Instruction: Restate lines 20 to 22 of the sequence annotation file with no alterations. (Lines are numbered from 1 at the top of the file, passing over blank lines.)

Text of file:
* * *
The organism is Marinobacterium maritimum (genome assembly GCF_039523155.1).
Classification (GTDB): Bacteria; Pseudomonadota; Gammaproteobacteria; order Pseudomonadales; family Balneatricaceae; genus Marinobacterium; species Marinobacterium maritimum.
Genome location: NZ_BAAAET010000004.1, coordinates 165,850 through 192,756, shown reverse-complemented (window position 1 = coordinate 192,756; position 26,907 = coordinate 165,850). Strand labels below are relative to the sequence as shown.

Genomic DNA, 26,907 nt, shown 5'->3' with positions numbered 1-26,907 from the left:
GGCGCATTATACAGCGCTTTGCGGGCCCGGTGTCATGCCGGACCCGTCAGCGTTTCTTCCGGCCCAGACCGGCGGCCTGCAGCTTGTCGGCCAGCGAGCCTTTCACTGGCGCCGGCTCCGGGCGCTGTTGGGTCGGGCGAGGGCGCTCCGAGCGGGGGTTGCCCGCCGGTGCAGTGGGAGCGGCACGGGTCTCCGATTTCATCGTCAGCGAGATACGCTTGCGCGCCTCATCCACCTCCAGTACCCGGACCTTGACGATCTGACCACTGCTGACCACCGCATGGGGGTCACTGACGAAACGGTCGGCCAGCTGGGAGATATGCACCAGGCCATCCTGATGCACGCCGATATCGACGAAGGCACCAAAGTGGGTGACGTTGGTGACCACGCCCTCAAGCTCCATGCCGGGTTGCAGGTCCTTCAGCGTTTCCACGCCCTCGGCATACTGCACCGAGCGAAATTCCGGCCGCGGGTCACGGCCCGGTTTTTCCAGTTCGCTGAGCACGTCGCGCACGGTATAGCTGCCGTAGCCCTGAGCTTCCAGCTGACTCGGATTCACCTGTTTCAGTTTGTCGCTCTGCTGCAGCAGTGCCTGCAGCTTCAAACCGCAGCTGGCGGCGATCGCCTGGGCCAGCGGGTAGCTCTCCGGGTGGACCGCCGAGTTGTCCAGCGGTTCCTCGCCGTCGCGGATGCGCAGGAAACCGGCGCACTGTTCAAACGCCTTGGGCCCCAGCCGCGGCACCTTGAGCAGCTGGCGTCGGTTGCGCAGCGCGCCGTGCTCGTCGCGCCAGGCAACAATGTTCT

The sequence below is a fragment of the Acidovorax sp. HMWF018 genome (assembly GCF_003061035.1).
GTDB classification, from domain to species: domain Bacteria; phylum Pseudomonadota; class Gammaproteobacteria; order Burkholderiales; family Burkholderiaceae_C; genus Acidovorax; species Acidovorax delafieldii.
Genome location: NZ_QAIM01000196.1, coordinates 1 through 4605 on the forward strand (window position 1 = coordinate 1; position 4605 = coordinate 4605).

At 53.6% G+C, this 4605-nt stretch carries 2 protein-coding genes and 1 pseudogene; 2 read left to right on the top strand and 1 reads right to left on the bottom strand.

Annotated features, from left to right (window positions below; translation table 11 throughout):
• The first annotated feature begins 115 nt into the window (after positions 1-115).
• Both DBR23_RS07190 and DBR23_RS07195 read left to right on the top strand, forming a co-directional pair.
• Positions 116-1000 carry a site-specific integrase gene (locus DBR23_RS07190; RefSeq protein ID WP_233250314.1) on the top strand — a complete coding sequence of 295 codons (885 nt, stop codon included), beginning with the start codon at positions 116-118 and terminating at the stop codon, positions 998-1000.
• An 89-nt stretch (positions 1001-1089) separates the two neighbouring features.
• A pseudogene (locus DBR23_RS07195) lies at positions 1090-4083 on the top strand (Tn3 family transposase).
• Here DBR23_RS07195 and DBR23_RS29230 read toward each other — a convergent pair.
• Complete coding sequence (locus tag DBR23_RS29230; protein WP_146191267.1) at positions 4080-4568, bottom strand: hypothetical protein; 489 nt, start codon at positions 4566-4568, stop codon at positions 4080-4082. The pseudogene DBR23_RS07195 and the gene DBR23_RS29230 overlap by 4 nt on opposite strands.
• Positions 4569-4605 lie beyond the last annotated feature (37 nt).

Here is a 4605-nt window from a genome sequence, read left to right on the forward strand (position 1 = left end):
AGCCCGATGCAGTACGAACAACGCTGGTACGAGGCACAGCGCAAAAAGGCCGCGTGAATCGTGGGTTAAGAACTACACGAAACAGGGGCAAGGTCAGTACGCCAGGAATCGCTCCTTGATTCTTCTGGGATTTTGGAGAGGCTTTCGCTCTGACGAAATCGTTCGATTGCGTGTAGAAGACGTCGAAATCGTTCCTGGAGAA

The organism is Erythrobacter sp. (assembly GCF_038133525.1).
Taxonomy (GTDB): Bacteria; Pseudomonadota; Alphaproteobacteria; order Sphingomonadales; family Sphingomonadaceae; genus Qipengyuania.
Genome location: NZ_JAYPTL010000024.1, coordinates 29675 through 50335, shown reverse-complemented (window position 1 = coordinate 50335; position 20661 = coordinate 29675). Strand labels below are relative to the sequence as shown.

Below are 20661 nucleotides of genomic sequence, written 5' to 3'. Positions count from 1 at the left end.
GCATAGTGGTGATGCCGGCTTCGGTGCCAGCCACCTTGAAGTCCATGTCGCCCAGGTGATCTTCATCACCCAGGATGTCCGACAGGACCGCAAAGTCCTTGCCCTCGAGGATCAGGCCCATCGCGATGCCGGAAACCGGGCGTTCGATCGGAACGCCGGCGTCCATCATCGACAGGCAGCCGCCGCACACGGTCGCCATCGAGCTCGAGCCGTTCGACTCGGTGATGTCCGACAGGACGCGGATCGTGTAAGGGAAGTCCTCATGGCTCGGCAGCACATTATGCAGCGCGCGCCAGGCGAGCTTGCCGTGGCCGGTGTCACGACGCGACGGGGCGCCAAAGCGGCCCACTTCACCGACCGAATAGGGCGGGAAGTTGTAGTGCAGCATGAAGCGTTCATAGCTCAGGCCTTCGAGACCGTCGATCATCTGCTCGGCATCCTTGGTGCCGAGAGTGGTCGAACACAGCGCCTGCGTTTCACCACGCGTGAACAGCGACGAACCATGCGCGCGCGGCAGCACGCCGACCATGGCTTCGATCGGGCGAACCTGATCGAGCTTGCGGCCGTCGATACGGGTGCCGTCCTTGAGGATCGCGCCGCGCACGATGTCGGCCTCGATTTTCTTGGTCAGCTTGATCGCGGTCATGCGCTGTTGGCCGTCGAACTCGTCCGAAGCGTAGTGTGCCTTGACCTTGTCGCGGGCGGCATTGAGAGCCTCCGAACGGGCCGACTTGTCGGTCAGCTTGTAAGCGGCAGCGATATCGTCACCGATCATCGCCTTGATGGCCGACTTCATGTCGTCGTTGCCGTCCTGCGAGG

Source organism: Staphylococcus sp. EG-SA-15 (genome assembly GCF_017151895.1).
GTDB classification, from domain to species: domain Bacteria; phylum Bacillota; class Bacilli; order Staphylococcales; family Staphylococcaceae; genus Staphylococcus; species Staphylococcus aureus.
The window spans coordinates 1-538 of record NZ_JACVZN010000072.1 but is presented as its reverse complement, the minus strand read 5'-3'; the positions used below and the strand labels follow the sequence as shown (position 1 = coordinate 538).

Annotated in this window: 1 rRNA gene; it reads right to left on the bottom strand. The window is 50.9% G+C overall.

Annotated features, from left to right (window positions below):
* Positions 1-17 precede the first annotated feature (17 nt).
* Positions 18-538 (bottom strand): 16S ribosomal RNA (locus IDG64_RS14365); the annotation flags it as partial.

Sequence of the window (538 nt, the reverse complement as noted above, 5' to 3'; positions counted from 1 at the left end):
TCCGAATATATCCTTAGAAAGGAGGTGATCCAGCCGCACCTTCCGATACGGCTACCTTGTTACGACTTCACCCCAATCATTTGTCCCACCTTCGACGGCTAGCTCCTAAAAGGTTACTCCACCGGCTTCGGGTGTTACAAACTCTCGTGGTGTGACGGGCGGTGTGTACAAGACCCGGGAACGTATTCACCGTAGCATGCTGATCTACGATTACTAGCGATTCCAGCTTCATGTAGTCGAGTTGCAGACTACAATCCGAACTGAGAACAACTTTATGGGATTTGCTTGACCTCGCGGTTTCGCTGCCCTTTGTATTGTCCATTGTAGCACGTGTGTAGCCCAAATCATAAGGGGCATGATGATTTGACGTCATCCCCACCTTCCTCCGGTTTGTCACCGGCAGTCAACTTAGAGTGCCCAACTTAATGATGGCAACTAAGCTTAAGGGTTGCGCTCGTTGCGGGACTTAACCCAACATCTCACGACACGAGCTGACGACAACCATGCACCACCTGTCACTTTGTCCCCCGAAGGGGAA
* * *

AGCCCGATGCAGTACGAACAACGCTGGTACGAGGCACAGCGCAAAAAGGCCGCGTGAATCGTGGGTTAAGAACTACACGAAACAGGGGCAAGGTCAGTACGCCAGGAATCGCTCCTTGATTCTTCTGGGATTTTGGAGAGGCTTTCGCTCTGACGAAATCGTTCGATTGCGTGTAGAAGACGTCGAAATCGTTCCTGGAGAA

The organism is Erythrobacter sp. (assembly GCF_038133525.1).
Taxonomy (GTDB): Bacteria; Pseudomonadota; Alphaproteobacteria; order Sphingomonadales; family Sphingomonadaceae; genus Qipengyuania.